Monday, January 12, 2009

Threads in the News

Lately the weight of news reports has felt very heavy. The news of Israel's war on Gaza City especially so. I don't have any special insight on the matter, but feel a need to say that the news is very heavy.

It felt very good to darn gloves, a pair of long underwear, patch a pair of trousers, and sew on a few buttons. Very simple things really and have nothing much to do with the news of trouble all around. It's an imperfect world and of course human relations are very much more complicated than a pair of gloves or piece of clothing. Yet there are threads which connect us. Every metaphors fails in some way or another, still I wonder: Are there ways to darn the holes in the fabric of humanity?

I still read the local paper every day and most days watch PBS Newshour as I prepare supper. The American press covers Israel/Palestine conflicts in a certain well-worn "fair and balanced" way. Western journalists have not been allowed to report from Gaza.

But like many Americans I get the news online too. One big difference is how part of the experience of news online involves the commentary by readers of the posts. Sometimes it seems it's the commentary is the most disconcerting. What the Internet commentary allows is a less polite version of the poles the press attempts to straddle between and that just seems an untenable position for news reporting.

Sunday night on the NBC Nightly News there was a report of reports of injuries to civilians in Gaza caused by white phosphorus artillery shells fired by Israel. I was surprised by the report because it seemed very much "off script" for American news outlet's reportage about the conflict. I have searched MSNBC and don't see any mention of the reporting there. However The LA Times did report the story today. And MSNBC does provide links to "More views on the crisis." From there there's a link to a story about it at Aljazeera. Online the use of white phosphorus munitions have been discussed for days. Such that Wired published a piece on January 6 laying out the case against illegal use of the weapons. Today's UK Times story helpfully identifies the weapons used as American made by looking up the serial number on shell visible in a photograph they published last week.

Sam Bahour published a piece at TPMCafe, No Other Option?!. SholomA is a frequent commenter in threads there. His arguments and especially his way of argument often raises the hair on my back. At least he uses a name contrary to the multitude of comments on threads elsewhere--no anonymous comments at TPM--which parrot a certain style of pro-Israel talking points. It seems after a while surfing through comments an "ignore" filter gets established as umbrage gets rather tiresome. Still, SholomA got through my filter with this comment:
BTW, this is happening today and somehow nobody watches "at the appalling death and destruction" in Congo.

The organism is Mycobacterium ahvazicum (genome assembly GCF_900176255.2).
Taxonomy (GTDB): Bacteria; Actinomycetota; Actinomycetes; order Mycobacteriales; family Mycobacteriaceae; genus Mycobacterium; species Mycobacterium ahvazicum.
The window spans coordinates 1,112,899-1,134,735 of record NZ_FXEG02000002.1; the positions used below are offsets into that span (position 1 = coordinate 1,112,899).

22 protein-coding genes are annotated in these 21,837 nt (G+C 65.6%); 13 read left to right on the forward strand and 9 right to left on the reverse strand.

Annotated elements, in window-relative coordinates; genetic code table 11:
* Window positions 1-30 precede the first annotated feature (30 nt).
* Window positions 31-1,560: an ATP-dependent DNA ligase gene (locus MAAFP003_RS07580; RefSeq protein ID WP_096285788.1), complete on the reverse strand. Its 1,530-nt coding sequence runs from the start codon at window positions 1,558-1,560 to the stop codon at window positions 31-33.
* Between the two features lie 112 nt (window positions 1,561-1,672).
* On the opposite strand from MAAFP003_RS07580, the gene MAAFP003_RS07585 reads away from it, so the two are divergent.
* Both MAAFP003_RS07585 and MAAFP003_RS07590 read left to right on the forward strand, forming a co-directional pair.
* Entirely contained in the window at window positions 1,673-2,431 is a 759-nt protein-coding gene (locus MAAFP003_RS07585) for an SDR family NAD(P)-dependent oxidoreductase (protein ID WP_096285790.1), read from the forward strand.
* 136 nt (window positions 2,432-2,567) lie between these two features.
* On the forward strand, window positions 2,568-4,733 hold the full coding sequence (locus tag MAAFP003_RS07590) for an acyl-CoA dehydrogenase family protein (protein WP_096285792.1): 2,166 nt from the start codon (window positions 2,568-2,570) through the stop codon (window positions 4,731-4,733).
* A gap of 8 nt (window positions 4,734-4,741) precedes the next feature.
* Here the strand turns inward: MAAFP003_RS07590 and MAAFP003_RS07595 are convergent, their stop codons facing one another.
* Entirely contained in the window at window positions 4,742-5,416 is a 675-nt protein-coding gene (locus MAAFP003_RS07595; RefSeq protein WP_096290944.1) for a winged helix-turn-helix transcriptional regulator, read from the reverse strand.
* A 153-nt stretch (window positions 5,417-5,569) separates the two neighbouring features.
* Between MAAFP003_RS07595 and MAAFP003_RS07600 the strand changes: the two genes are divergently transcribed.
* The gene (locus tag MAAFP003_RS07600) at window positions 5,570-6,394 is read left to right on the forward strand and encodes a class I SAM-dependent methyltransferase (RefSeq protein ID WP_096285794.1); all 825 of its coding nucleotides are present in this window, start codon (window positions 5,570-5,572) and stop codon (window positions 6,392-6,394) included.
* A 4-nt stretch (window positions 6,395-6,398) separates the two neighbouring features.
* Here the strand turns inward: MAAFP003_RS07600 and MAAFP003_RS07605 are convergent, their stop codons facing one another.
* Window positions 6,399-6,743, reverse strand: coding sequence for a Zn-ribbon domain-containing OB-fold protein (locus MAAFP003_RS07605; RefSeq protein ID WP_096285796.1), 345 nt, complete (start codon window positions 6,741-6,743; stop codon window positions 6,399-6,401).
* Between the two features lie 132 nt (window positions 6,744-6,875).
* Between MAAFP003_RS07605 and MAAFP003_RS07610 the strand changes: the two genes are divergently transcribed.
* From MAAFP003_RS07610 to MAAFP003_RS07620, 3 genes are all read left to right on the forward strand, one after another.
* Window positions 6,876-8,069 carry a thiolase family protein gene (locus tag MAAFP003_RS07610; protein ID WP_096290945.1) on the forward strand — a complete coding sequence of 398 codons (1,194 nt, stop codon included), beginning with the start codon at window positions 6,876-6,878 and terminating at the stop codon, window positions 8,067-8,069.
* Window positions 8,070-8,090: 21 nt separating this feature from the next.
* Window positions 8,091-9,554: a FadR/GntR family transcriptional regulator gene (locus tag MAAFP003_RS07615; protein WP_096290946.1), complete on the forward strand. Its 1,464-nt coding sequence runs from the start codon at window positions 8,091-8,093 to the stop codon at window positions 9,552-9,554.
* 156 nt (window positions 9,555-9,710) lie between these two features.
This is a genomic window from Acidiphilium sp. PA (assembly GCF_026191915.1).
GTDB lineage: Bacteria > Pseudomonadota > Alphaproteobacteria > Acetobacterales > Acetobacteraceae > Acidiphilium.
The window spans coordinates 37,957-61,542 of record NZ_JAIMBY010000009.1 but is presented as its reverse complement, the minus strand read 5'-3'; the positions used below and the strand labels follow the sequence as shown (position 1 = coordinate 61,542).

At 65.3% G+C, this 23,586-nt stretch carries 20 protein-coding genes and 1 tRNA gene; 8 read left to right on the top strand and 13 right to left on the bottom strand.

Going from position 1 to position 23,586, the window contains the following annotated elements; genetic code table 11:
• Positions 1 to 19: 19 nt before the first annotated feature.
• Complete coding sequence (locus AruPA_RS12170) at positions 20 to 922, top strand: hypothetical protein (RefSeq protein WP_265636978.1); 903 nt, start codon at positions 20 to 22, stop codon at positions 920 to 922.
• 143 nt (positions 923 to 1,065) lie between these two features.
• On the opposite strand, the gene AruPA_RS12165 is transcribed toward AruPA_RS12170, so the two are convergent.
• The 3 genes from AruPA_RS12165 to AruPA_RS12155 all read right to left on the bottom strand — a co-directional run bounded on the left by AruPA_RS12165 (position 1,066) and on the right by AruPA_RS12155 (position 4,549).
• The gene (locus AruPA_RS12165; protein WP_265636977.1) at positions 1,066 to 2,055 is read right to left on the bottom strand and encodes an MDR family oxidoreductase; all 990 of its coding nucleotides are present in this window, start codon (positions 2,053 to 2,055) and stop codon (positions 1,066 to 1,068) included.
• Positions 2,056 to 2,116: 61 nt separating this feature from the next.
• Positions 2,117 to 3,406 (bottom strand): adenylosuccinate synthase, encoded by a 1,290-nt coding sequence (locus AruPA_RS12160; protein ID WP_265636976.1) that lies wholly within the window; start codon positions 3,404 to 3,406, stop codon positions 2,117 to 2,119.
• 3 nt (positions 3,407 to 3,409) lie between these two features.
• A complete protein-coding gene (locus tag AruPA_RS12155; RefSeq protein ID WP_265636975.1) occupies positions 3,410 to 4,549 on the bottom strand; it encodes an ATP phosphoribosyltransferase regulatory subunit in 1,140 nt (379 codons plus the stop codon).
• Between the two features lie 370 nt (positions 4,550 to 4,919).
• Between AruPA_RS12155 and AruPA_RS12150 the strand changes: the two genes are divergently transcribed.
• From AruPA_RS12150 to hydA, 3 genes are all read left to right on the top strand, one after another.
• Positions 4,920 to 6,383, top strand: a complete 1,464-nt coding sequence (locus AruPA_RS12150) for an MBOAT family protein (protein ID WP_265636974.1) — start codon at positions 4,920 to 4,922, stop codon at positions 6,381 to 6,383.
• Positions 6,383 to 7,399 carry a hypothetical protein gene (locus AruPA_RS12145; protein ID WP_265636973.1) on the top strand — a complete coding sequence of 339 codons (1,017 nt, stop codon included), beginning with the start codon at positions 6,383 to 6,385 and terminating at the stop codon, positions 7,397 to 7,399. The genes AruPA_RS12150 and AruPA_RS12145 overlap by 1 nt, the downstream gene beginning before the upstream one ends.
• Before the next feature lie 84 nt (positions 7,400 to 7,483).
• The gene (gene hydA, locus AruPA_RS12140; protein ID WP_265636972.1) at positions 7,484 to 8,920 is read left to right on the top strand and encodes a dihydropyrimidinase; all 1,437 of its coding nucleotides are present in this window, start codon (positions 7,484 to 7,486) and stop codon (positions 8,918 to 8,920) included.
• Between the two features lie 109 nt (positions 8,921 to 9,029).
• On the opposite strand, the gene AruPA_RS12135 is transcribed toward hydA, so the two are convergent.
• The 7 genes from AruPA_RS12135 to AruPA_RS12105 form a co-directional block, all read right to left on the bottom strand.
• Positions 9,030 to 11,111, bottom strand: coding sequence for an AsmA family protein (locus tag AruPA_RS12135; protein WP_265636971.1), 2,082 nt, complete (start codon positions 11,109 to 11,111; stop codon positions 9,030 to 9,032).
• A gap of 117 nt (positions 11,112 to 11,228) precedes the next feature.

"This" in SholomA's comment refers to rape as a tactic in war. I'm not sure what part of his comment got through, but I think it was the "nobody watches" part. When it comes to the Democratic Republic of Congo--Congo-Brazzaville is a separate country--the lack of memory as well as so little attention is haunting.

I do follow news, but there are so many gaps in my knowledge about conflicts in Africa that I won't even pretend I understand what's going on. Over Christmas there were reports of massacres in northern DRC by the Lord's Resistance Army. The reports about the LRA involvement sent me searching for various sources. I do frequently read Uganda's Daily Monitor online for example. Over the fall I'd been following the troubles in the Kivus region of the DRC. And as peripheral background know that 2009 will be a pivotal year for The Sudan. It's difficult to form a regional perspective about the conflicts, but the steady focus on conflicts as discrete happenings looses all context.

There's a really good blog called Wronging Rights. The blog recently celebrated their first anniversary. I missed at least half of the year's posts, and for most of the time reading it felt put off by the tone. In something of a breakthrough for my humor-challenged self, this past week I laughed out loud over the title of a post: Congo About to Get Much Needed Shiny New Rebel Group?.

Amanda Taub and Kate Cronin-Furman don't produce satire a la The Onion. They report insightfully about most serious matters. But they know that laughter can provide a space for new perspectives. Having laughed, I now find it astounding that I've read posts at Wronging Rights while being too rigid to let their brilliant posts really work on me. Part of the explanation must be how much afraid I am of letting rage grow in me. I know that rage blinds me easily. Finally I get how they use humor in their writing to allow us to admit our rage, but in such a way that it doesn't over take us.

Early New Year's morning 22 year-old Oscar Grant was shot dead by a BART police officer. On January 7th there were public protests in Oakland. Susan Mernit is a technology blogger and Oakland resident. And I started looking into the story after reading her posts. Watching one of the videos at YouTube--you'll be asked to confirm your birth date--was very unsettling. Of course it was unsettling because I'm squeamish about watching violence. But most of all the video challenged my view of the reporting of the incident. Somehow the police commentary that witnesses will see events differently--surely a truism--becomes more like: "Who are you going to believe, me or your lying eyes?"